Now unfortunately, inflammatory skin conditions like eczema and psoriasis affect many people. Not only do they cause physical discomfort, they can be emotionally distressing as well. Eczema can result in the appearance of dry, itchy patches on the skin. The affected areas are prone to infection and inflammation. And, they may worsen when exposed to sweat and other irritants.

But, Manuka honey could actually be one of the best of defenders against extreme dryness. Manuka acts as a humectant and can help draw in moisture from the environment to reduce dryness and flaking.

And its antibacterial properties can help prevent other health issues.5 But, as always, you really should check in with your doctor or dermatologist before you try any at-home remedy.

Manuka Honey for Wound Care & Scars

As a humectant, Manuka honey moistens damaged skin, which is necessary for tissue repair and regrowth. And again, its anti-inflammatory properties reduce swelling and redness, and help prevent infection, which can get in the way of the healing process.6

Also, there is the possibility Manuka honey could cause an allergic reaction – especially if you’re allergic to bees. So, test it out in moderation if you’re allergy prone. And, as always, report any adverse reactions to your doctor.

So, it turns out there is a reason for the buzz. If you’d like to see if Manuka honey might work for you, go ahead and try this quick and easy mask –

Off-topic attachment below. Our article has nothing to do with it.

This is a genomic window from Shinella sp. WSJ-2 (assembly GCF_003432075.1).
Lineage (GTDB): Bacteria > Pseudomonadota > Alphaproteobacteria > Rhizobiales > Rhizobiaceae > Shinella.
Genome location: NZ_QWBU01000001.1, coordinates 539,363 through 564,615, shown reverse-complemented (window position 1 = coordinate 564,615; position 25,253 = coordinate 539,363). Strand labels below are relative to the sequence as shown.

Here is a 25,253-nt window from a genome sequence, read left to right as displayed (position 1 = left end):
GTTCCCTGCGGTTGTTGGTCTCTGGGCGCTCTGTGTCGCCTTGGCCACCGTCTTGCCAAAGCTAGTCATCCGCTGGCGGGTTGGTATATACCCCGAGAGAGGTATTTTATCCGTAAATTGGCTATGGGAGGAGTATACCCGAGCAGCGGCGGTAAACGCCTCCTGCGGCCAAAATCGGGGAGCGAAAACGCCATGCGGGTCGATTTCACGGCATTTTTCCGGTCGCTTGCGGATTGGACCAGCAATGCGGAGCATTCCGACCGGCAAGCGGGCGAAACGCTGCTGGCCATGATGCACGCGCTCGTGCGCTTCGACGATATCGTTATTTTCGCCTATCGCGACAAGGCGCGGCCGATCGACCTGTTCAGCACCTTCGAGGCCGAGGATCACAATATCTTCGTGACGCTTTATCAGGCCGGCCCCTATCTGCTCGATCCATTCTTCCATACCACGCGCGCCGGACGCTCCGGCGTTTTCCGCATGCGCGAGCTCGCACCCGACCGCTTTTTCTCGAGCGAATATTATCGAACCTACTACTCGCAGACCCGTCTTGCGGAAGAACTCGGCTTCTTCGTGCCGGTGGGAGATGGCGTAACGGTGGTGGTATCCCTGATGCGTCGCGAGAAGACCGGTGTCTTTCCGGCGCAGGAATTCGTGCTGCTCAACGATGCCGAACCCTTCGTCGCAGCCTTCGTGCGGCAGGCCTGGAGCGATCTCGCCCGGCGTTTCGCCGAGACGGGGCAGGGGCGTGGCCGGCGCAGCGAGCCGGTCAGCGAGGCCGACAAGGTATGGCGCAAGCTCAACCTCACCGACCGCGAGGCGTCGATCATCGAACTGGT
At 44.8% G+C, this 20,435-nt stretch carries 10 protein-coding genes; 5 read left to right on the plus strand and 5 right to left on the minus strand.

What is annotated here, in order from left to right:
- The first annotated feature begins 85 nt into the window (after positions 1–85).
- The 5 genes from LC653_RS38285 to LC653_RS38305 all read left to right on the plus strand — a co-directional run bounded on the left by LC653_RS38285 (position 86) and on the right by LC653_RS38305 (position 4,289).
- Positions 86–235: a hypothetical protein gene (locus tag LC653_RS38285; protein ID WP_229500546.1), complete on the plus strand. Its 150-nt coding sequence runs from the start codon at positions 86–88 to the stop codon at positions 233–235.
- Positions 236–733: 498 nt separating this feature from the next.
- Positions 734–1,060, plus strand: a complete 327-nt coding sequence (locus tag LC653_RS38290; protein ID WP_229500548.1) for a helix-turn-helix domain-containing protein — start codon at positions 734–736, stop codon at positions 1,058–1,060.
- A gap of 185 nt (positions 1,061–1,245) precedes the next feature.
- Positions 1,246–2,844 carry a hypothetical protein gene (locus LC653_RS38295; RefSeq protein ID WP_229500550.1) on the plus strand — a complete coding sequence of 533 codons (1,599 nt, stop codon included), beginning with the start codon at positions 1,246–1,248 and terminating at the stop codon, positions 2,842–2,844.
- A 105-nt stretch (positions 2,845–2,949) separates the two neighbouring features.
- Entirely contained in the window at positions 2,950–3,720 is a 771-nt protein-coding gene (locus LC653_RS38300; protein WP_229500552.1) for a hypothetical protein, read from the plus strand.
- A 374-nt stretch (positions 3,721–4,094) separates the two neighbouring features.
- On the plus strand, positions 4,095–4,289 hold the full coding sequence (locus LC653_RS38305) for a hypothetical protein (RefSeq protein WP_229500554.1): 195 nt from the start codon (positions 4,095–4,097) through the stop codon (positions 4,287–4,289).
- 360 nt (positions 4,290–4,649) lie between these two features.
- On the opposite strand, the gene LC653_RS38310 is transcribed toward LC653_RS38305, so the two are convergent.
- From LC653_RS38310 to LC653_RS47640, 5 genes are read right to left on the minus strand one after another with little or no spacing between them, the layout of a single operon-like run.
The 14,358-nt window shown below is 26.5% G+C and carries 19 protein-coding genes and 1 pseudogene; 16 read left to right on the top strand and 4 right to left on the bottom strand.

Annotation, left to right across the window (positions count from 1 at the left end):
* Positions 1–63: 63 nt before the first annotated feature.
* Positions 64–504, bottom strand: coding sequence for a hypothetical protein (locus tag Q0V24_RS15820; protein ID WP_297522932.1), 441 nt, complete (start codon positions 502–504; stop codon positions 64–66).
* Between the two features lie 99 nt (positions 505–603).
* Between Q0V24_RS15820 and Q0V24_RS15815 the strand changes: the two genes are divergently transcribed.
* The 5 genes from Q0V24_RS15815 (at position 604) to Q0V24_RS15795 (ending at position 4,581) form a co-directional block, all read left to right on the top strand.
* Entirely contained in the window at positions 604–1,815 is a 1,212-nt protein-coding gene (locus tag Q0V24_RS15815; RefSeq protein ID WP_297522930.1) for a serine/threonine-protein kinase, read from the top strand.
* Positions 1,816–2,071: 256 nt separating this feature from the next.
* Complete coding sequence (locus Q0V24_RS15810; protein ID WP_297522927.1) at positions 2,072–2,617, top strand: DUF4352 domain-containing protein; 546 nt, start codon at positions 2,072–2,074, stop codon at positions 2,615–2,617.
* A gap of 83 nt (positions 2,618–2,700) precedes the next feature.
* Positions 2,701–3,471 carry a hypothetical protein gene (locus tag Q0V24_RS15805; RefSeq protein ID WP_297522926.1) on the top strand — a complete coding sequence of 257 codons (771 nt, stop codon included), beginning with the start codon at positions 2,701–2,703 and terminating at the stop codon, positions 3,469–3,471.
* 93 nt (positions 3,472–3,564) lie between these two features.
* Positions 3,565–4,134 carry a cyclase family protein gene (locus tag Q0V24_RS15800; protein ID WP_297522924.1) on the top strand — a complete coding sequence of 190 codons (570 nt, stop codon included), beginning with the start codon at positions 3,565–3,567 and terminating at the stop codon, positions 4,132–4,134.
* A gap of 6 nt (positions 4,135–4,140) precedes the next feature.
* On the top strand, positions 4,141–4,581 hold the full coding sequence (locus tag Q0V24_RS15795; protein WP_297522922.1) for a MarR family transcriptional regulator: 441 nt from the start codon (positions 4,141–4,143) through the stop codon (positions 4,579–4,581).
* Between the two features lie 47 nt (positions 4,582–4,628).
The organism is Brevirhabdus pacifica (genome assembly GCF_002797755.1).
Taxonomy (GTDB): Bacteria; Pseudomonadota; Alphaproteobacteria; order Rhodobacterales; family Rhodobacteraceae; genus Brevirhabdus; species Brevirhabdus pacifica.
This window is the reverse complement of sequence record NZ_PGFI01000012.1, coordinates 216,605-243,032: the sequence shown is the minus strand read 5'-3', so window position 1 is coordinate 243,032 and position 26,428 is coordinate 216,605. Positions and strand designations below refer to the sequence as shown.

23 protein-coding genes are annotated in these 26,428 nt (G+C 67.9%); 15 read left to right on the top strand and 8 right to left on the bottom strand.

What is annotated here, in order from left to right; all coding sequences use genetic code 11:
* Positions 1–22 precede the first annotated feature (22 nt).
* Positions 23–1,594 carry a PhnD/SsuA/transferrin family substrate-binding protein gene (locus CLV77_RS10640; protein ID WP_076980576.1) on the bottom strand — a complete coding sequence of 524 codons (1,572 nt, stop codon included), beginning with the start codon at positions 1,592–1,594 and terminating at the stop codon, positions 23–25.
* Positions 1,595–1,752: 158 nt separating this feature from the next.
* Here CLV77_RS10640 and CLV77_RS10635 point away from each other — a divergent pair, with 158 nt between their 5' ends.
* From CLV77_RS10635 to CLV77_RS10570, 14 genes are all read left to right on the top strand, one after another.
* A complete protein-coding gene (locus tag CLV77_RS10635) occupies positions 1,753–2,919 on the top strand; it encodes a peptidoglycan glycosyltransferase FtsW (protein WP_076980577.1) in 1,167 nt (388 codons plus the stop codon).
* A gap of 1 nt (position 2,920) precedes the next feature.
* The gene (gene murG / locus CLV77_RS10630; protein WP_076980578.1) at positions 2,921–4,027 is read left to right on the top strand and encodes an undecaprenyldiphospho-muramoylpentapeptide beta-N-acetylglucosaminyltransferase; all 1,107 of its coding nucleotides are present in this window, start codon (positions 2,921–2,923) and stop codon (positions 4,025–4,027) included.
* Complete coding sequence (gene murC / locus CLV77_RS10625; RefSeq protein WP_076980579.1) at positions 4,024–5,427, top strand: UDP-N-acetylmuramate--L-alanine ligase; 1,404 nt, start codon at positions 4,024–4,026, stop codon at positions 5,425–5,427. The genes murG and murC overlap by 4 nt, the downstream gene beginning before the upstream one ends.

Lemon Manuka MaskManuka Honey | Beverly Hills MD

4 tsp Manuka honey
1 tsp fresh lemon juice

Simply mix the Manuka and lemon until they’re blended well. Apply to your face and let the mixture work its magic for 15 – 20 minutes. The lemon will help brighten your skin and the Manuka honey will moisturize and smooth leaving you with a fresh, vibrant look.

Just remember to make sure you research which brands of Manuka honey have the highest UMF if you plan to try using Manuka to help with wrinkles, skin disorders, wounds or scars.

Want more helpful skincare tips?

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Sources:

1 Visavadia B. Manuka honey dressing: An effective treatment for chronic wound infections. Sciencedirectcom. 2008. Accessed January 18, 2017.
2.The use of honey as an antiseptic in managing Pseudomonas infection: Journal of Wound Care: Vol 8, No 4. Magonlinelibrarycom. 2017.
3. Tonks A. Honey stimulates inflammatory cytokine production from monocytes. Sciencedirectcom. 2003. Accessed January 18, 2017.
4. BENEFITS OF HONEY. BeeActiv. 2017. Available at: http://ivyhoney.com/benefits-of-honey .
5. Willix D, Molan P, Harfoot C. A comparison of the sensitivity of wound-infecting species of bacteria to the antibacterial activity of manuka honey and other honey. 2017.
6. Manuka honey for healing wonders – The Natural Health Society of Australia. Healthorgau. 2017.

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About the Author

Dr. John Layke

Dr. John Layke grew up in Milwaukee, WI, where he knew from a young age that he wanted to practice medicine. After completing his undergraduate degree at Marquette University, Dr. Layke went on to attend medical school at Nova Southeastern University in Fort Lauderdale, Florida, and trained in general surgery at the University of Illinois Metropolitan Group Hospitals in Chicago.